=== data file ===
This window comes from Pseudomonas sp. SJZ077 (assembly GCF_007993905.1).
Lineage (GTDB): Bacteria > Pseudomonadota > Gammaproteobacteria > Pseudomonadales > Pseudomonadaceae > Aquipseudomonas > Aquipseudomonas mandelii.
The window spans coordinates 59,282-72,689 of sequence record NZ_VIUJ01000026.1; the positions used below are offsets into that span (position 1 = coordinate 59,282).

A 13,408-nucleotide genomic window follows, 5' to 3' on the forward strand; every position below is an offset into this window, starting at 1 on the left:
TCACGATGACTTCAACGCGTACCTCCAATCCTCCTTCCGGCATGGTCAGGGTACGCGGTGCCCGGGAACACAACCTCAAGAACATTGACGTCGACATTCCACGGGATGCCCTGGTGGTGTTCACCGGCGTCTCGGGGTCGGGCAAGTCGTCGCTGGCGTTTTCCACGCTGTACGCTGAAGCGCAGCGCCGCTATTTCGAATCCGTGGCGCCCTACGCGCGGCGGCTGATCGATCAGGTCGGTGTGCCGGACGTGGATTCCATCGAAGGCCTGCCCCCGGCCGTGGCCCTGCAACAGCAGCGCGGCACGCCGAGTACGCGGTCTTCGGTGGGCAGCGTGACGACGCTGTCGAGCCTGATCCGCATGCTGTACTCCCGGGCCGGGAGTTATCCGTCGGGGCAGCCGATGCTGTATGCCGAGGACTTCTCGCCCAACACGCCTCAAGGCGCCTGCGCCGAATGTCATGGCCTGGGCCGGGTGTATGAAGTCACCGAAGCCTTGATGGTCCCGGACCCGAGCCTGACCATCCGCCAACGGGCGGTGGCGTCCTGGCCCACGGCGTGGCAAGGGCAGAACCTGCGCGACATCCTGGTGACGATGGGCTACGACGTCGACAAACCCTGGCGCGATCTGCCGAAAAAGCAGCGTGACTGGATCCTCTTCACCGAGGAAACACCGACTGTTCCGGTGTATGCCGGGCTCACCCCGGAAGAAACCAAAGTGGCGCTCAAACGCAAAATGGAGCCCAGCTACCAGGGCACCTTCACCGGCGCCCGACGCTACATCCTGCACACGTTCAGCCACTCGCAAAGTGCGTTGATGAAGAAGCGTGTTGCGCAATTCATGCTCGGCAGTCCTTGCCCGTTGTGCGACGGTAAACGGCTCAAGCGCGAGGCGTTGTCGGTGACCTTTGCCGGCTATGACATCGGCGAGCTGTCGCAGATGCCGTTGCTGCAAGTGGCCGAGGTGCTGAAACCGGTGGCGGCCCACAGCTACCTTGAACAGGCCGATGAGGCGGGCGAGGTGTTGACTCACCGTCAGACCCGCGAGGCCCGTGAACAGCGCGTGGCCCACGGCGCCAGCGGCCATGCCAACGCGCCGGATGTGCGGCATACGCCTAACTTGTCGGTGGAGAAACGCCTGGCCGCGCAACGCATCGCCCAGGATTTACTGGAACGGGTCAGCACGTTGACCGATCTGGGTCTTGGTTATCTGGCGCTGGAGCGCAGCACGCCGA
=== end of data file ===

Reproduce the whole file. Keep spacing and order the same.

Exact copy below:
This window comes from Pseudomonas sp. SJZ077 (assembly GCF_007993905.1).
Lineage (GTDB): Bacteria > Pseudomonadota > Gammaproteobacteria > Pseudomonadales > Pseudomonadaceae > Aquipseudomonas > Aquipseudomonas mandelii.
The window spans coordinates 59,282-72,689 of sequence record NZ_VIUJ01000026.1; the positions used below are offsets into that span (position 1 = coordinate 59,282).

A 13,408-nucleotide genomic window follows, 5' to 3' on the forward strand; every position below is an offset into this window, starting at 1 on the left:
TCACGATGACTTCAACGCGTACCTCCAATCCTCCTTCCGGCATGGTCAGGGTACGCGGTGCCCGGGAACACAACCTCAAGAACATTGACGTCGACATTCCACGGGATGCCCTGGTGGTGTTCACCGGCGTCTCGGGGTCGGGCAAGTCGTCGCTGGCGTTTTCCACGCTGTACGCTGAAGCGCAGCGCCGCTATTTCGAATCCGTGGCGCCCTACGCGCGGCGGCTGATCGATCAGGTCGGTGTGCCGGACGTGGATTCCATCGAAGGCCTGCCCCCGGCCGTGGCCCTGCAACAGCAGCGCGGCACGCCGAGTACGCGGTCTTCGGTGGGCAGCGTGACGACGCTGTCGAGCCTGATCCGCATGCTGTACTCCCGGGCCGGGAGTTATCCGTCGGGGCAGCCGATGCTGTATGCCGAGGACTTCTCGCCCAACACGCCTCAAGGCGCCTGCGCCGAATGTCATGGCCTGGGCCGGGTGTATGAAGTCACCGAAGCCTTGATGGTCCCGGACCCGAGCCTGACCATCCGCCAACGGGCGGTGGCGTCCTGGCCCACGGCGTGGCAAGGGCAGAACCTGCGCGACATCCTGGTGACGATGGGCTACGACGTCGACAAACCCTGGCGCGATCTGCCGAAAAAGCAGCGTGACTGGATCCTCTTCACCGAGGAAACACCGACTGTTCCGGTGTATGCCGGGCTCACCCCGGAAGAAACCAAAGTGGCGCTCAAACGCAAAATGGAGCCCAGCTACCAGGGCACCTTCACCGGCGCCCGACGCTACATCCTGCACACGTTCAGCCACTCGCAAAGTGCGTTGATGAAGAAGCGTGTTGCGCAATTCATGCTCGGCAGTCCTTGCCCGTTGTGCGACGGTAAACGGCTCAAGCGCGAGGCGTTGTCGGTGACCTTTGCCGGCTATGACATCGGCGAGCTGTCGCAGATGCCGTTGCTGCAAGTGGCCGAGGTGCTGAAACCGGTGGCGGCCCACAGCTACCTTGAACAGGCCGATGAGGCGGGCGAGGTGTTGACTCACCGTCAGACCCGCGAGGCCCGTGAACAGCGCGTGGCCCACGGCGCCAGCGGCCATGCCAACGCGCCGGATGTGCGGCATACGCCTAACTTGTCGGTGGAGAAACGCCTGGCCGCGCAACGCATCGCCCAGGATTTACTGGAACGGGTCAGCACGTTGACCGATCTGGGTCTTGGTTATCTGGCGCTGGAGCGCAGCACGCCGA